Hi Eagles! Basketball season has finally finished. Great job to everyone who participated in the 2020 basketball team!
In this blog, I’ll talk about my basketball experience in JH. I was in the JH junior girl’s basketball team. I’m an international student from Japan and this is my first year attending a Canadian public school. I had already planned to join the basketball team at JH before I came to Canada because I used to play basketball when I was in junior high school in Japan for 3 years and I wanted to have a community where I can make friends and have the opportunity to speak English. I was looking forward to the basketball season as soon as school started.
Before I could join the basketball team, I had try out days for two days. The coaches came and observed our basketball skills. Everyone could join try out days, but once try out days are finished, the coaches cut off people in order to manage our basketball skills certainly.
Fortunately, I made it on the team. We started practicing 3-4 weeks after we had try out day. The practices were not difficult for me because I was getting used to practicing in Japan. We only had practice 3 times a week and for 2 hours each. Back in Japan, I used to have practice 5 times a week, including Saturday and Sunday, and they would be around 3-4 hours each. That was hard and I wanted to quit many times but because of many wonderful teammates, I stayed on the basketball team for 3 years, which was my whole junior high school life.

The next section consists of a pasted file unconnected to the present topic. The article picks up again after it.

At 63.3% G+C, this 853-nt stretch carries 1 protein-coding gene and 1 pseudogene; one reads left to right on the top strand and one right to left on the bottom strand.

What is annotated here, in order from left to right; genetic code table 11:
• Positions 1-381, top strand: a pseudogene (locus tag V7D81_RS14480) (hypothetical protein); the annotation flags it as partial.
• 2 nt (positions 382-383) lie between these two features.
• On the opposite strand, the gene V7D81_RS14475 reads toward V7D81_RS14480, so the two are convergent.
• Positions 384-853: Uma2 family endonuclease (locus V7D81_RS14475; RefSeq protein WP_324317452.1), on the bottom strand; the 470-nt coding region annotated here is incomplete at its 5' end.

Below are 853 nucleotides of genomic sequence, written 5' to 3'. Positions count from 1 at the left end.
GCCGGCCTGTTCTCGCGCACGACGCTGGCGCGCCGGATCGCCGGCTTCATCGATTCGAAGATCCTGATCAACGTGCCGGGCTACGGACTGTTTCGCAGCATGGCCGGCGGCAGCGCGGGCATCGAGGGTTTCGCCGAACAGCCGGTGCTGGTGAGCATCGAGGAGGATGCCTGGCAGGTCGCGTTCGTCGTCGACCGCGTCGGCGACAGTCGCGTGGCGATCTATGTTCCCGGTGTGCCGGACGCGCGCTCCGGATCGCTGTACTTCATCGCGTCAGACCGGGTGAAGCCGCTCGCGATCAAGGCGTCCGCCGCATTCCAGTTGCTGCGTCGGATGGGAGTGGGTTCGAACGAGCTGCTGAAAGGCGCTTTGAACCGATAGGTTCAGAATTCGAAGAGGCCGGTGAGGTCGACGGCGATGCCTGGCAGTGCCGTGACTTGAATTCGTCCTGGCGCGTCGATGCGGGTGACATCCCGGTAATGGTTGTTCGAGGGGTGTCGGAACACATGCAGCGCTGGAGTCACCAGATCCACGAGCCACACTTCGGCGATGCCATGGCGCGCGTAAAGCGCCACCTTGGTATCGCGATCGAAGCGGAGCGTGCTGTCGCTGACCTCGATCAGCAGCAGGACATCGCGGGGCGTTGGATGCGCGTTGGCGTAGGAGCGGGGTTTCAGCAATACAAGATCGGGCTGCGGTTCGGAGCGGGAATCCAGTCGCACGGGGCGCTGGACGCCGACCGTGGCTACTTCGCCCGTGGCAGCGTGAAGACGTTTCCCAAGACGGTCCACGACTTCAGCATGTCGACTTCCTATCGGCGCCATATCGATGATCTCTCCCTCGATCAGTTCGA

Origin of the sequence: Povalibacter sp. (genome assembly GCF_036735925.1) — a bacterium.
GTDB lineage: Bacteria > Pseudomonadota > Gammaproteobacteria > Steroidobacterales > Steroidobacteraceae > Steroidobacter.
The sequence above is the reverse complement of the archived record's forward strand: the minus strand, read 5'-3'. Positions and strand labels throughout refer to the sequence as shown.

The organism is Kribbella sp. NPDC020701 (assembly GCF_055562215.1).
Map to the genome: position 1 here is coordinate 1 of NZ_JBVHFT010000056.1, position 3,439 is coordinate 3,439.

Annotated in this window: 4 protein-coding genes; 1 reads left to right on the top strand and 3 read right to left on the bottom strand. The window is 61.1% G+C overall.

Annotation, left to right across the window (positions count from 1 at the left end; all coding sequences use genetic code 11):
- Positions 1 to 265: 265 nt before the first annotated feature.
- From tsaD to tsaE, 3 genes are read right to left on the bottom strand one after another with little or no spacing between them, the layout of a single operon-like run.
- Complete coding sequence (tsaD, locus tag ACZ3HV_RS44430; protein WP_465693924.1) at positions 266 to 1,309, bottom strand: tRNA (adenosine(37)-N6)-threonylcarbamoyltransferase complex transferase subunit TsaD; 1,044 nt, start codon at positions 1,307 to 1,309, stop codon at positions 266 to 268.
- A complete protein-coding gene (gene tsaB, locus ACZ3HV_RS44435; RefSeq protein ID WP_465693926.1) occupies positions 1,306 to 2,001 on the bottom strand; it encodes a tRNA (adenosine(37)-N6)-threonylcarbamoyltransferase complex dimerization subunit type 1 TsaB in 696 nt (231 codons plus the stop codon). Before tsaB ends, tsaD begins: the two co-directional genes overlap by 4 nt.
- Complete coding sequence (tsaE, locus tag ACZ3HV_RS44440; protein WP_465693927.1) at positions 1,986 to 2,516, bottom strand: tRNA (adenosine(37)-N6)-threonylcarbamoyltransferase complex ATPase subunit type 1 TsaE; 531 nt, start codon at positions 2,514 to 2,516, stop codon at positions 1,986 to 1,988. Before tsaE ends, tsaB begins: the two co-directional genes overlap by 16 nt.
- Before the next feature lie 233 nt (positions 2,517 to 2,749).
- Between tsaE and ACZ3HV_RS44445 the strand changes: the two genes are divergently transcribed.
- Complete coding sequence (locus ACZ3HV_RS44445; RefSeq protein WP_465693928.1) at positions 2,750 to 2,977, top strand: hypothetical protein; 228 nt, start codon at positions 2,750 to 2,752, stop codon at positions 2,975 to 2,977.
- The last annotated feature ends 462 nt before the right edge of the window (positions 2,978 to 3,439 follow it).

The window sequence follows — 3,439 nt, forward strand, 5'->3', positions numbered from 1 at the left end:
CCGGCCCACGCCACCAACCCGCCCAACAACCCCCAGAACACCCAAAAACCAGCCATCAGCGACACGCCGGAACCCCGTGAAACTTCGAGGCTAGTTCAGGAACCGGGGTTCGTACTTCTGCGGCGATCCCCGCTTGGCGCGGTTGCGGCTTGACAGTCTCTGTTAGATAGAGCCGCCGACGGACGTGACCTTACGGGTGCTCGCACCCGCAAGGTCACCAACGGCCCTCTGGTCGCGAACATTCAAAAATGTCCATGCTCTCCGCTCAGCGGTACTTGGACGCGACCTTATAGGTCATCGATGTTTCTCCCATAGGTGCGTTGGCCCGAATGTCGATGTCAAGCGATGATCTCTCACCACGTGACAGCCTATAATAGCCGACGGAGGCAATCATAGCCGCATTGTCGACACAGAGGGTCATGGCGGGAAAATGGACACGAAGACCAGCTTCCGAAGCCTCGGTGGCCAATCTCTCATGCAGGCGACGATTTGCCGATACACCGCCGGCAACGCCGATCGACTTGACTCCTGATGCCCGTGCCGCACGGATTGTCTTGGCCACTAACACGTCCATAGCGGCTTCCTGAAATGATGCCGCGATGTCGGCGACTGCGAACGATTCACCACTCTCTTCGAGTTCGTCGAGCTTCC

I found several differences between Japan and Canada about basketball teams. First, as I mentioned above, the amount of practices are different. In Canada, they have many breaks and everyone is chill and talking to someone or using their phone. They don’t practice much skills and systematically as well as Japan. To be honest, if they want to become better basketball players, they need more high quality practice. They need to listen to others, coaches, take action quickly and not have many rests. The first practice, I was surprised that they took rest continuously even though I didn’t feel tired. I felt we could focus more on gaining strength and stamina at practice instead of resting so much. One thing that I was impressed by, however, is how everyone enjoyed basketball and the community. Everyone respected each other and admitted to each other’s values. When I played basketball in Japan, we were more likely to focus more on individual skills. Of course, we were happy when we won the game, but our team had too many players to play on the court. So even when the team won the game, we had an empty feeling somewhere because we didn’t contribute the real factor of winning the game. On the other hand, in Canada, coaches told us that everyone has different values and strengths. Even people who didn’t get enough time to play on the court knew their value and were proud of themselves. I was empathetic to their policy. I love and respect that they think that we win a game as a team, not individually. I felt that it was very important to know my own values.